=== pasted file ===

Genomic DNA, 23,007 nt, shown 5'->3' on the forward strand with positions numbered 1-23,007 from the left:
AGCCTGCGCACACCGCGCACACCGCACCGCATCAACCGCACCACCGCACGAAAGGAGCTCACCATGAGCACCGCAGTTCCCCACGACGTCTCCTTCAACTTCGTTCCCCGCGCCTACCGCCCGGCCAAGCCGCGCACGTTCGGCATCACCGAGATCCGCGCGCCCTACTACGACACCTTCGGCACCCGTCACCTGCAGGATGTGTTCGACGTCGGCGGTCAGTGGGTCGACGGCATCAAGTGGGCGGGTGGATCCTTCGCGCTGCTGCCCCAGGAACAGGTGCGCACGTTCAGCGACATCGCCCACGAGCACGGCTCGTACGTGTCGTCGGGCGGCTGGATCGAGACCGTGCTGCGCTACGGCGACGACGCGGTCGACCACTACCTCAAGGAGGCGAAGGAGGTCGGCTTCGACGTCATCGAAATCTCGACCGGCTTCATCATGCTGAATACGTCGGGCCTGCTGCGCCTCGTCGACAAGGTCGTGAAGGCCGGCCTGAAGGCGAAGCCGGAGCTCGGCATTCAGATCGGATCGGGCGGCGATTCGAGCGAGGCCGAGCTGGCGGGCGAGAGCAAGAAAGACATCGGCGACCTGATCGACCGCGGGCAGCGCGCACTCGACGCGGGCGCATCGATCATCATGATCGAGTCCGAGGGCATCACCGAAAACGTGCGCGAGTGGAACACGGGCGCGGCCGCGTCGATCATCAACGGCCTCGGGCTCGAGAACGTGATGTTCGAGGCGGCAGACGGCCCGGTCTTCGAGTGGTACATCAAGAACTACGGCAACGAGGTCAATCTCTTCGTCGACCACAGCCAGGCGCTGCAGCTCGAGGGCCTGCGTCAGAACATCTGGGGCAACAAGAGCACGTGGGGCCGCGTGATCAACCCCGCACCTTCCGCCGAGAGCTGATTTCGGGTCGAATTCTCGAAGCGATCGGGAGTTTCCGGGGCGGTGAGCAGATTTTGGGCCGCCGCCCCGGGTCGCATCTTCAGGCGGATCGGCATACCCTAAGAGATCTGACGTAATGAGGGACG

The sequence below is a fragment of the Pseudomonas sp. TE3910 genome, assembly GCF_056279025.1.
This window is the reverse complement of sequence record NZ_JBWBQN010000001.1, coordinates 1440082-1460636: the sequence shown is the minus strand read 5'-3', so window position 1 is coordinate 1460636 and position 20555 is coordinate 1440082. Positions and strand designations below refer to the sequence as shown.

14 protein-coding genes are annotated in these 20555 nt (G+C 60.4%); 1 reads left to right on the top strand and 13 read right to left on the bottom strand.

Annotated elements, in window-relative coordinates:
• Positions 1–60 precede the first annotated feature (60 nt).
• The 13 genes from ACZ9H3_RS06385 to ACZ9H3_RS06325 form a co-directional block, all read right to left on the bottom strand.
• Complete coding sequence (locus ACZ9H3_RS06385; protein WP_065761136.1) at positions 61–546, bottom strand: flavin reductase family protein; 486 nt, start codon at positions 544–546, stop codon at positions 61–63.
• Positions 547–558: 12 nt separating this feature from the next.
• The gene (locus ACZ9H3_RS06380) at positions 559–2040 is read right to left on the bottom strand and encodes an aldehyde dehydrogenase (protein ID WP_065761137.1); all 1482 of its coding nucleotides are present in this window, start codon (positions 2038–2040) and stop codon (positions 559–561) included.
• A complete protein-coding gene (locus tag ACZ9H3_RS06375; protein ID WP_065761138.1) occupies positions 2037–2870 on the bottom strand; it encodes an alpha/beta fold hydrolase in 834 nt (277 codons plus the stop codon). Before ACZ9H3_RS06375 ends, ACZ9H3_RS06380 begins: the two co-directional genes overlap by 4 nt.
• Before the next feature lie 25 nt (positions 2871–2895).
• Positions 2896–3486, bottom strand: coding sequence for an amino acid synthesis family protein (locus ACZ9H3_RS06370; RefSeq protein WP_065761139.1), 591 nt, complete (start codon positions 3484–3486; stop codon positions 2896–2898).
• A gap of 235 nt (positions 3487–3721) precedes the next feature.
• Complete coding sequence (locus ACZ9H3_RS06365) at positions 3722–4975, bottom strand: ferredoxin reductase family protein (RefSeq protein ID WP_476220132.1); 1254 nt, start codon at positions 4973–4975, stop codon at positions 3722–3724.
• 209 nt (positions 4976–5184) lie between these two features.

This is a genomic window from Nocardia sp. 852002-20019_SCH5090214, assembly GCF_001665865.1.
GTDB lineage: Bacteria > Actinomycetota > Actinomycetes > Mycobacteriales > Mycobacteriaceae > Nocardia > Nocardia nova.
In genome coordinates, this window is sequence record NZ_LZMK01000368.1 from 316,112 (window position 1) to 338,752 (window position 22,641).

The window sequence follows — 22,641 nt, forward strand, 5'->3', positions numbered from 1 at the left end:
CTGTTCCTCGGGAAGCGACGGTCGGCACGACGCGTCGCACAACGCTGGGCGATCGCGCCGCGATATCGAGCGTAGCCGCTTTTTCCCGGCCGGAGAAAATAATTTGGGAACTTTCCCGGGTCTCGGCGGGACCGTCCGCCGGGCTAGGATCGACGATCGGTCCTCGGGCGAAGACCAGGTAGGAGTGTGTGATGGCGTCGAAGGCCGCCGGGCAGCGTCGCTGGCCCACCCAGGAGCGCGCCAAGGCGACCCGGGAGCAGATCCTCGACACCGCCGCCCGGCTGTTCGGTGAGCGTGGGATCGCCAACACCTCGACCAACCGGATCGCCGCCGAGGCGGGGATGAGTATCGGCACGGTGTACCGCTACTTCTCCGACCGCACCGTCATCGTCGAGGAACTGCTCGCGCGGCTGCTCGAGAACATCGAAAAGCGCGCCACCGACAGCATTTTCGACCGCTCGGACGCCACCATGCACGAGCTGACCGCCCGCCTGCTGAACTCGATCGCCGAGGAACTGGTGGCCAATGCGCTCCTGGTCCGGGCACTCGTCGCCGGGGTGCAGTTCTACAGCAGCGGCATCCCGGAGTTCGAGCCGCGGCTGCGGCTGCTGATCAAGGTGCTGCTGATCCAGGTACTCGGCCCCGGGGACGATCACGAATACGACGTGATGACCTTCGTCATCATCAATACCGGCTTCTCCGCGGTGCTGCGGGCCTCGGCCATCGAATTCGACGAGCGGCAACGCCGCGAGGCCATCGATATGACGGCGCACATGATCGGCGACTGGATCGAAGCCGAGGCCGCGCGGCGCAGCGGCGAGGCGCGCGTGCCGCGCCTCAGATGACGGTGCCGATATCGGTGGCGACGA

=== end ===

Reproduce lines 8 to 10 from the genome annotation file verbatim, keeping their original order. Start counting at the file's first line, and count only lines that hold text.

• The 13 genes from ACZ9H3_RS06385 to ACZ9H3_RS06325 form a co-directional block, all read right to left on the bottom strand.
• Complete coding sequence (locus ACZ9H3_RS06385; protein WP_065761136.1) at positions 61–546, bottom strand: flavin reductase family protein; 486 nt, start codon at positions 544–546, stop codon at positions 61–63.
• Positions 547–558: 12 nt separating this feature from the next.